Uranium glass

I make furniture in wood and metal. Never worked glass before.
There's a technique I'm keen to try which involves insetting "jewels"
of glass into forged ironwork. You work the iron, hot-punch a hole
into it maybe 1/2" across then fill it with a rough piece of scrap
glass. Some work with an oxy-acetylene torch and some hammering and
it's held in place. Contraction as the iron cools holds it in place.
Now I assume that the way to learn to do this is just to do it, make
some rubbish and then work the details out for myself.
Now the complication. I have some scrap uranium glass here, the green
vaseline sort that fluoresces under UV. Any advice on working that, by
the above technique ? Is there a significant toxicity hazard to
working uranium glass with a handheld torch ?
I have two benches, one with fume extract and one without, and another
bench that's in a real chem lab fume cupboard. Is it worth going for
one of the fume-extracting ones, or just do it in the open ? (one is
50 miles away, the other is 200)
Thanks for any advice !
--
Do whales have krillfiles ?
Reply to
Andy Dingley
Andy, as the iron cools, it does so at a different rate than the glass which will cause the glass to crack. The only way to do this is to make the glass pieces first, anneal them in a kiln, then cold set them into the iron. uranium glass doesn't need too much extra care at these temps. as far as i know. m
Reply to
Michele Blank
I will disagree with this, partly because of the size of the lumps and partly because of the configuration. Iron contracts more than glass as the temperature drops. Depending on the amount of iron and the tightness of the fit, the heating of the iron will probably produce enough heat around the glass that smaller pieces of glass will survive the trip. On the other hand, I think you should have your glass checked. I believe newer uranium glass is made with depleted uranium oxide (U-235 removed) while older stuff was made with raw ore material and may produce different results when heated.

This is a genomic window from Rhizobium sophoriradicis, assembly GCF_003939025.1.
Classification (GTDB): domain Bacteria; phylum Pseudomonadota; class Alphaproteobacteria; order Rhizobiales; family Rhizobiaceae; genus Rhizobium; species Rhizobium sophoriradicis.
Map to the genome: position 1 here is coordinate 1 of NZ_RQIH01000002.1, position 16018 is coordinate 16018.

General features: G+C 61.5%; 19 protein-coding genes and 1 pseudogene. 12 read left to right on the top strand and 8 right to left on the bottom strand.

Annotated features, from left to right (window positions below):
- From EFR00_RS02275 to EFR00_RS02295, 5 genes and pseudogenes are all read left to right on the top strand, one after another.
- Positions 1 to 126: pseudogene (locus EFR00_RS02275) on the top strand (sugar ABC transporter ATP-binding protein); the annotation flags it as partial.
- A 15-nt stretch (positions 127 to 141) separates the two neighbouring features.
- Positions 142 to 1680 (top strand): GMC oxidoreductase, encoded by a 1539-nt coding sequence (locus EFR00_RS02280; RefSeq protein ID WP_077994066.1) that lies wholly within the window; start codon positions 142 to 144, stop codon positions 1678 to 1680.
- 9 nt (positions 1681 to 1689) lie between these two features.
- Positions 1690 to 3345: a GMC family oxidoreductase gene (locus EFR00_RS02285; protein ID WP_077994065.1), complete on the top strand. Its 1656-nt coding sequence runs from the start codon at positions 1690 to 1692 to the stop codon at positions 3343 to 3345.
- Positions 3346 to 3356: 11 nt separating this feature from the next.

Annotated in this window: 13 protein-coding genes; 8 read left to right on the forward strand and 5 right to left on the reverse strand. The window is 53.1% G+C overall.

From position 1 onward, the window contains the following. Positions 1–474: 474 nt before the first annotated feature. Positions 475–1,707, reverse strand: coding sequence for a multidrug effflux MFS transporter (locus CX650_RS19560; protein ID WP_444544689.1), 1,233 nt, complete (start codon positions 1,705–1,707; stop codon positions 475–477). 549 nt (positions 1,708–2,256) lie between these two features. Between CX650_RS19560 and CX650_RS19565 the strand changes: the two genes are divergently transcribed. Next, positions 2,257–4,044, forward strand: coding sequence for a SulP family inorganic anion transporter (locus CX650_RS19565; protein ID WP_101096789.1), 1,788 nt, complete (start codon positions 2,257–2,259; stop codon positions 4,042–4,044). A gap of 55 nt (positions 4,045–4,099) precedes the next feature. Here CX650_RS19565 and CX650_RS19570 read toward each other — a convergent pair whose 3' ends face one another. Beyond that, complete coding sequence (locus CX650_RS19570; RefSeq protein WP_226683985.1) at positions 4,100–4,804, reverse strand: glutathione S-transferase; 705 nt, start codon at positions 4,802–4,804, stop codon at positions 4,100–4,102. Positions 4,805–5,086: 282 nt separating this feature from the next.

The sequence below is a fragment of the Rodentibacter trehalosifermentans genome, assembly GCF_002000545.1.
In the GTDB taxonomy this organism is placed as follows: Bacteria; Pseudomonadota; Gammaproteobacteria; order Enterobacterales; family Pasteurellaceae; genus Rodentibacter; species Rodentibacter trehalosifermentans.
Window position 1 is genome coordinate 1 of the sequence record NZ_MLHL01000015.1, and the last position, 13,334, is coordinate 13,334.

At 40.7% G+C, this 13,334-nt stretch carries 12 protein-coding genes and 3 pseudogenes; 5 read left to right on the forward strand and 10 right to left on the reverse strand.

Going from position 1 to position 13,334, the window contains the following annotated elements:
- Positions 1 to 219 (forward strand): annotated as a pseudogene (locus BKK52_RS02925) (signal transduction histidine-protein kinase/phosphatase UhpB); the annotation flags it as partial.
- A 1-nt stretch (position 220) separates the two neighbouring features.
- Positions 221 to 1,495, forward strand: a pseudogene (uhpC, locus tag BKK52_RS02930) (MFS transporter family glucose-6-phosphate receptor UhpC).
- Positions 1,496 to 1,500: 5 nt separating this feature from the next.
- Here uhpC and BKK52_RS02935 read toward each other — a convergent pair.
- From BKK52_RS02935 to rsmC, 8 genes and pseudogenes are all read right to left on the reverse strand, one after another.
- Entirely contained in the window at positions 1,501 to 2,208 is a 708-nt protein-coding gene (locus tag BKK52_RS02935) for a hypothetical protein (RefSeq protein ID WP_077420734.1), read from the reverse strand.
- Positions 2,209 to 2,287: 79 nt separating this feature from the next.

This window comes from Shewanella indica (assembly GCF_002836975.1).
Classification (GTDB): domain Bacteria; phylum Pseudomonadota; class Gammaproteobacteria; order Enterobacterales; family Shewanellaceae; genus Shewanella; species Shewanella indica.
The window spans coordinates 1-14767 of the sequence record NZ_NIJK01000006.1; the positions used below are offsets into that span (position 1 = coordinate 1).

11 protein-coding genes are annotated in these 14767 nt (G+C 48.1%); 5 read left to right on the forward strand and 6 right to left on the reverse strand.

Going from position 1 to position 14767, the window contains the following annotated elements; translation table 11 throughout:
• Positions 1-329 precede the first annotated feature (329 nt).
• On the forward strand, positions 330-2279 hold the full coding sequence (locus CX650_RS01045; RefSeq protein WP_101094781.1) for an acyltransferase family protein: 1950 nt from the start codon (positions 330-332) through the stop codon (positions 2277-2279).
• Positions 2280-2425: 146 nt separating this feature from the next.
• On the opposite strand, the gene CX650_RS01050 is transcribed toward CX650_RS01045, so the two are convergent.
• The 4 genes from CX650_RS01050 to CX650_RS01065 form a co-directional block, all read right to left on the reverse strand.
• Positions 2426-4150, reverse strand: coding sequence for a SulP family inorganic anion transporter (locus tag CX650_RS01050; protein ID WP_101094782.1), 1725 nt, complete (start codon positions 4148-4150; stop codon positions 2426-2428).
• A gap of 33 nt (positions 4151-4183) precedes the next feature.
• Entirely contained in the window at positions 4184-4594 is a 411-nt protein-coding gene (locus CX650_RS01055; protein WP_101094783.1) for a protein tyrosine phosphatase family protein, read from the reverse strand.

Reply to
Mike Firth
From what I've seen of this technique, it takes a little practice to get it right. You work it in _cold_ iron, heating the glass alone. Enough heat gets into the iron to expand it a little, then shrink it on cooling to lock things into place. The edges might spall a little, but it shouldn't crack.
The uranium glass is old, so it's presumably natural 0.7% U235 (just how much uranium (all isotopes) is in this stuff anyway ?)
-- Do whales have krillfiles ?
Reply to
Andy Dingley
There's no chemical and darned little physical difference between the different isotopes of uranium--that's why it's so expensive to separate. I don't think there'll be any difference because of that. Of course, I are not a chemist (or an English teacher).
Mike Beede
Reply to
Mike Beede
The studies done on Vaseline glass for the Fenton Art Glass factory document that background radiation was greater than that given off by the glass.
Mike Beede
Reply to
Henry Halem
Agree - little or no chemical or physical difference. Usually separated by weight as a gas. However, depleted uranium oxide is what is left over when the U-235 (used in making bombs) is removed and the U-238, which is much less radioactive, and other isotopes remain. Per one site found in a Google search uranium-238 has a half-life of 4.51 billion years uranium-235 has a half-life of 0.71 billion years the difference in time means radiation is much less for equal numbers of molecules (which is usually not true) of U-238 vs U-235. If actual old uranium glass has been tested, then that's that.
Reply to
Mike Firth
Not much This site
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has general commentsThis site
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says " aparticular colour of yellow-green glass that is made by adding 2% uraniumdioxide "
Reply to
Mike Firth
Glad to see you say that... I have about 40 lbs of it that I'm planning on gradually working up into beads, I was a little concerned. That pretty much agrees with what my small research has turned up, which is that it was the mixers who were exposed to dangerous levels of uranium, and the blowers were pretty safe. As glassworkers go, anyway. I'd love for anyone to throw more info out there, though.
-Kalera
Reply to
Kalera Stratton
Here's the web site of a guy that makes Uranium/Vaseline sheet glass. It looks like some of his products strike colors when fused.
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Reply to
C Ryman

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